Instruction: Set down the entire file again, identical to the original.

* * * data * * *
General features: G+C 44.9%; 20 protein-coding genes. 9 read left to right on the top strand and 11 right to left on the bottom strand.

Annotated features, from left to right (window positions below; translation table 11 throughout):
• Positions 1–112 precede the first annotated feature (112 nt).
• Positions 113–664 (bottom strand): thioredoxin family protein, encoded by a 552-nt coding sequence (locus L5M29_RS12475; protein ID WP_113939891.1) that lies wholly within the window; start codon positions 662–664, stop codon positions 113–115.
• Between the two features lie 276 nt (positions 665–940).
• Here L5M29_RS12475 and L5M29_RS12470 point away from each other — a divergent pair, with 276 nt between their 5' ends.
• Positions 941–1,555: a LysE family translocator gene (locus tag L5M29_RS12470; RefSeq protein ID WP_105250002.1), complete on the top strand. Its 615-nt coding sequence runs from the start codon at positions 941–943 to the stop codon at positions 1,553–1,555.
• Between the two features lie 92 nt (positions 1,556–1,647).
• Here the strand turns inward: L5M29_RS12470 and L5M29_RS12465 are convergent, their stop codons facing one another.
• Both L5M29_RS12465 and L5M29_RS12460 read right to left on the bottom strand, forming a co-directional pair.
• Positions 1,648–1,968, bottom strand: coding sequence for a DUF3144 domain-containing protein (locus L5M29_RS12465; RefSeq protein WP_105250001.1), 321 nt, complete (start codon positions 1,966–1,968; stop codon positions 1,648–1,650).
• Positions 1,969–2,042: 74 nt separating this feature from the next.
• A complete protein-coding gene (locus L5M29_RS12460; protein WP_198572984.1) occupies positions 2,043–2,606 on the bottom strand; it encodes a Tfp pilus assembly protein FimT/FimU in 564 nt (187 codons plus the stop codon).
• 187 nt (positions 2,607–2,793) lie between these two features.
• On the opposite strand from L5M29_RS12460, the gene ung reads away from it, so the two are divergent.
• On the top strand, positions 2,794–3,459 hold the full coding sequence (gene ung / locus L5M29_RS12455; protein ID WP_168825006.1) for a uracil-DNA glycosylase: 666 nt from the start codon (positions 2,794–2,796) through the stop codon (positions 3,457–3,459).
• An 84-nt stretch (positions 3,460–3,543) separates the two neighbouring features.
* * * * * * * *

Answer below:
General features: G+C 44.9%; 20 protein-coding genes. 9 read left to right on the top strand and 11 right to left on the bottom strand.

Annotated features, from left to right (window positions below; translation table 11 throughout):
• Positions 1–112 precede the first annotated feature (112 nt).
• Positions 113–664 (bottom strand): thioredoxin family protein, encoded by a 552-nt coding sequence (locus L5M29_RS12475; protein ID WP_113939891.1) that lies wholly within the window; start codon positions 662–664, stop codon positions 113–115.
• Between the two features lie 276 nt (positions 665–940).
• Here L5M29_RS12475 and L5M29_RS12470 point away from each other — a divergent pair, with 276 nt between their 5' ends.
• Positions 941–1,555: a LysE family translocator gene (locus tag L5M29_RS12470; RefSeq protein ID WP_105250002.1), complete on the top strand. Its 615-nt coding sequence runs from the start codon at positions 941–943 to the stop codon at positions 1,553–1,555.
• Between the two features lie 92 nt (positions 1,556–1,647).
• Here the strand turns inward: L5M29_RS12470 and L5M29_RS12465 are convergent, their stop codons facing one another.
• Both L5M29_RS12465 and L5M29_RS12460 read right to left on the bottom strand, forming a co-directional pair.
• Positions 1,648–1,968, bottom strand: coding sequence for a DUF3144 domain-containing protein (locus L5M29_RS12465; RefSeq protein WP_105250001.1), 321 nt, complete (start codon positions 1,966–1,968; stop codon positions 1,648–1,650).
• Positions 1,969–2,042: 74 nt separating this feature from the next.
• A complete protein-coding gene (locus L5M29_RS12460; protein WP_198572984.1) occupies positions 2,043–2,606 on the bottom strand; it encodes a Tfp pilus assembly protein FimT/FimU in 564 nt (187 codons plus the stop codon).
• 187 nt (positions 2,607–2,793) lie between these two features.
• On the opposite strand from L5M29_RS12460, the gene ung reads away from it, so the two are divergent.
• On the top strand, positions 2,794–3,459 hold the full coding sequence (gene ung / locus L5M29_RS12455; protein ID WP_168825006.1) for a uracil-DNA glycosylase: 666 nt from the start codon (positions 2,794–2,796) through the stop codon (positions 3,457–3,459).
• An 84-nt stretch (positions 3,460–3,543) separates the two neighbouring features.